1.d4 g6 2.Nf3 d6 3.e3 Bg7 4.c4 Nf6 5.b3 0-0 6.Nbd2 c5 Of the four games I found with this position, all of them continued 7. Bb2, which seems much more logical that 7. Be2.
7.Be2 I'm not sure where my light-square bishop belongs, so I just continue developing.
7...Nc6 8.Rb1? Bf5 9.Ra1 Nb4! Given that I'm now two tempi up, I may as well take the initiative that I've been given, and exploit the light-squared weakness in White's camp.
10.0-0 Bc2 10...Nc2?! is not as good. [ 10...Nc2 11.Rb1 Nxe3 ( 11...Nxd4 12.exd4 Bxb1 13.Nxb1= ) 12.fxe3 Bxb1 13.Nxb1= ]
11.Qe1 Nd3 12.Bxd3 Bxd3-/+ 13.Bb2 Nd7 14.Qc1 Bxf1 15.Nxf1 e5 16.d5 e4 Forcing the trade of bishops -- White's good bishop for black's (techincally) bad one.
17.Bxg7 Kxg7 [ 17...exf3?! 18.Bxf8 fxg2 19.Kxg2 Qg5+ 20.Ng3 Rxf8= ]
18.Qc3+?! Why trade queens an exchange down?
18...Qf6 19.Qxf6+ Nxf6 Natural, but incorrect. Correct was recapturing with the king to bring that piece into the game, and to not block Black's f-pawn, which can be used to protect e4. [ 19...Kxf6! and if... 20.Nh4 ( 20.N3d2 Ke5 21.Ng3 f5 followed by something like... 22.h4 preventing an immediate ...g5 22...Nf6 23.a3 Ng4 followed by ...f4 and the opening of the f-file and attack on the f2 pawn.) 20...Kg5 21.g3 and Black heads his knight to f3 via e5.]
20.N3d2 Rfe8 21.Ng3 h5 22.h3 22. h4 preventing 22...h4 seems more logical.
22...h4 23.Ne2 Nh5?! Knight on the rim and all that. The knight is out of place here, and given White's soon-to-exist counterplay on the queenside, this is magnified to a greater degree.
24.Nc3 f5 25.Nb5! I missed this shot. Now White gets some action on the queenside. The threat is obviously 26. Nc7 and 26. Nxe6.
25...Rad8? Which rook doesn't really matter. Indeed, I had a case of chess blindness here, thinking that after 25...Rad8, then 26. Nc7 Re7 27. Ne6+ Rxe6 28 dxe6, and then I would play 28...R(d8)xd2, not seeing that there was still a black pawn on d6! [ 25...Red8 26.Nc7 Rac8 27.Ne6+ Kf6 28.Nxd8 Rxd8 29.Re1 Re8 30.Nb1=/+ ; The key here is to protect a7 by simply advancing the a-pawn, taking the b5 outpost away from the knight, and ignoring the threat to e6 and keeping the exchange. It leads to a complex continuation. 25...a6? Nice try, but not sufficient after... 26.Nc7= ; Black's best try is the deceptive looking... 25...Re7! White must retreat... 26.Nc3 ( The more natural looking 26.Nxd6 loses; for instance: 26.Nxd6?! a6! The key idea behind Re7, as it attempts to trap the knight with ...Rd8. White's only hope is... 27.b4! cxb4 ( 27...Rd8?! 28.bxc5= ) 28.c5 Nf6 29.N2c4 Nxd5 30.Rd1 Nc3 31.Rd2 Rc7 32.Nb6 Rf8 Note that the more natural looking 32...Rd8 gets Black in trouble. ( 32...Rd8? 33.Nxf5+! gxf5 34.Rxd8= ) 33.Nd5 Nxd5 34.Rxd5-+ Black has some knots to untie, but should eventually win.) 26...a6-/+ and Black will attempt to break through on the queenside with ...Rb8 and ...b5]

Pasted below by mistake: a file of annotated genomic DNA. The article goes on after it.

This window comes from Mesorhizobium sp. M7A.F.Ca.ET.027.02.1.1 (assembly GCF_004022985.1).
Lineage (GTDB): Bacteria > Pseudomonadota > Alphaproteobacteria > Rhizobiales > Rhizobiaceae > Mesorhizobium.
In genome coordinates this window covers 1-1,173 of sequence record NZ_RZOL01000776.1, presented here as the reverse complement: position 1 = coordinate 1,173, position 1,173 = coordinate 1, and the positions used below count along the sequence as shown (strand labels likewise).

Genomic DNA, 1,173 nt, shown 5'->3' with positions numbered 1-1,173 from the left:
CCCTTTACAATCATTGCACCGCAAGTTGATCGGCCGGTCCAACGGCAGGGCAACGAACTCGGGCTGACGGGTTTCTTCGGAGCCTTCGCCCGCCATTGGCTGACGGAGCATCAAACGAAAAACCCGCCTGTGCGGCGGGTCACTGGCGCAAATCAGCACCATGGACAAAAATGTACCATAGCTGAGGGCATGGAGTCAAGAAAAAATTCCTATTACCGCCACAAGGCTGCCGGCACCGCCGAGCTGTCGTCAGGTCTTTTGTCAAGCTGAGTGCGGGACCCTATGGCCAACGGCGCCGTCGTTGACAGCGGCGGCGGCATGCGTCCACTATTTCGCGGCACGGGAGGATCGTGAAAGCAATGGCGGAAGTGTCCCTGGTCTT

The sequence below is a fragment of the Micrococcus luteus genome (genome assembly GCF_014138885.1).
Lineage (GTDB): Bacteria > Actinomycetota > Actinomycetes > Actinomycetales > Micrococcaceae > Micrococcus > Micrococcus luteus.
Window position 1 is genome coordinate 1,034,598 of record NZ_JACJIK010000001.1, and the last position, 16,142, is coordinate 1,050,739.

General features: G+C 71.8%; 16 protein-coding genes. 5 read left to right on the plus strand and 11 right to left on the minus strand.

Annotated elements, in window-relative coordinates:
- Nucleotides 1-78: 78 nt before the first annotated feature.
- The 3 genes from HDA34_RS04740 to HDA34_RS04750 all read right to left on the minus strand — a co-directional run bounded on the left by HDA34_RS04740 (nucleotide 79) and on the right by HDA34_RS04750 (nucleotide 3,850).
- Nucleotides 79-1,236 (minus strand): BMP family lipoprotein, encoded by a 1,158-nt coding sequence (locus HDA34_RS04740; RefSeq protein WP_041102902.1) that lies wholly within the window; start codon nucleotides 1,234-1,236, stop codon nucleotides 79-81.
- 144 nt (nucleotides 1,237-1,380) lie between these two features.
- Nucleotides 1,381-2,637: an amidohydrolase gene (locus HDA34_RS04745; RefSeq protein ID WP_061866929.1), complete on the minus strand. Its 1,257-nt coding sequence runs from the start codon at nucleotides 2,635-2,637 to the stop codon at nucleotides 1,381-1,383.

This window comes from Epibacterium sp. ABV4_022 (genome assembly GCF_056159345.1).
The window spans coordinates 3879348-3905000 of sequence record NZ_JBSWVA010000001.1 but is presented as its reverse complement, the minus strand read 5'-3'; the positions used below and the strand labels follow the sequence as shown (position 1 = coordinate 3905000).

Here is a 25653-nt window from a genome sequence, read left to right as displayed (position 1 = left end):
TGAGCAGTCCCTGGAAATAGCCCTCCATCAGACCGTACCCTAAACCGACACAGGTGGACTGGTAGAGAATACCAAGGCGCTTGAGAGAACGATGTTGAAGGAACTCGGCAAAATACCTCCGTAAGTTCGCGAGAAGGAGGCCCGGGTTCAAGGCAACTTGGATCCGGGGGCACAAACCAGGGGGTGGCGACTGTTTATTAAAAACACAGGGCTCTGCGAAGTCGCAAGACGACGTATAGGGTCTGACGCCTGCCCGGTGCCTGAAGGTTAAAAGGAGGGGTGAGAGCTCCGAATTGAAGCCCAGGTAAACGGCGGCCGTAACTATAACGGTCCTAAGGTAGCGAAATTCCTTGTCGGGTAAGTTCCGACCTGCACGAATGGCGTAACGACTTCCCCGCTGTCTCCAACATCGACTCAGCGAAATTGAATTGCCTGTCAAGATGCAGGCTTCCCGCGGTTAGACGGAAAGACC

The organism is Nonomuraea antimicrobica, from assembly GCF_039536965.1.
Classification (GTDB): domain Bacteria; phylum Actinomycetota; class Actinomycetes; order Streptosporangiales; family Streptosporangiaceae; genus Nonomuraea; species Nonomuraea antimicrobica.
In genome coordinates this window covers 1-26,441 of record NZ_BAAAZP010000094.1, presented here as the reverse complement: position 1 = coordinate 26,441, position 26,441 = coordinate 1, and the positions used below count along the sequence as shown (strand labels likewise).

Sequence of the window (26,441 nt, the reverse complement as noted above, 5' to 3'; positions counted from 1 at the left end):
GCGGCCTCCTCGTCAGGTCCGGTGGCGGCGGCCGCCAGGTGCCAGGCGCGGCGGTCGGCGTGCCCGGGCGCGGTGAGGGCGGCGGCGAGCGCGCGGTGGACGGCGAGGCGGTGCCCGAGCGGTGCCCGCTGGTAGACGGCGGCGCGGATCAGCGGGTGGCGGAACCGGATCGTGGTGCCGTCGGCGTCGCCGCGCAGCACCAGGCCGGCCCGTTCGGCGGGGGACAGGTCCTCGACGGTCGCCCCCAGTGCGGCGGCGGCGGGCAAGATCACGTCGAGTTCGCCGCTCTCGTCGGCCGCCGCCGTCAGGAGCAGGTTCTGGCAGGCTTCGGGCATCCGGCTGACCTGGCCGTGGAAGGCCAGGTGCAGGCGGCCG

26.Nxa7 Free pawn, but 26. Nc7 gets White back in the game. [ 26.Nc7! Re7 ( 26...Rh8 27.Ne6+ Kf6 28.Nxd8 Rxd8 29.Re1 Re8 30.Nb1=/+ ) 27.Ne6+ Rxe6 ( 27...Kf6?? 28.Nxd8 Rd7 29.Ne6+- ) 28.dxe6 Kf6 29.Rd1 Kxe6-/+ ]
26...Kf6 27.Nb5 Rd7 28.Nb1 g5 29.N1c3 f4 [ Perhaps I should have considered something like 29...g4!? 30.hxg4 fxg4 31.Na4 h3 ]
30.Re1 Kf5 31.Na4 Nf6 32.Nb6 Rdd8 33.Nc7 Re7 34.Nb5 [ 34.Ne6!? seems a lot more daring. Black is all tied up, and it seems like giving back the exchange is the only thing that is worthwhile. 34...Rxe6 35.dxe6 Kxe6 36.exf4 gxf4 37.Na4 Kf5 38.Nc3=/+ ]
34...Ke5 Short on time, Black offered a draw. 1/2-1/2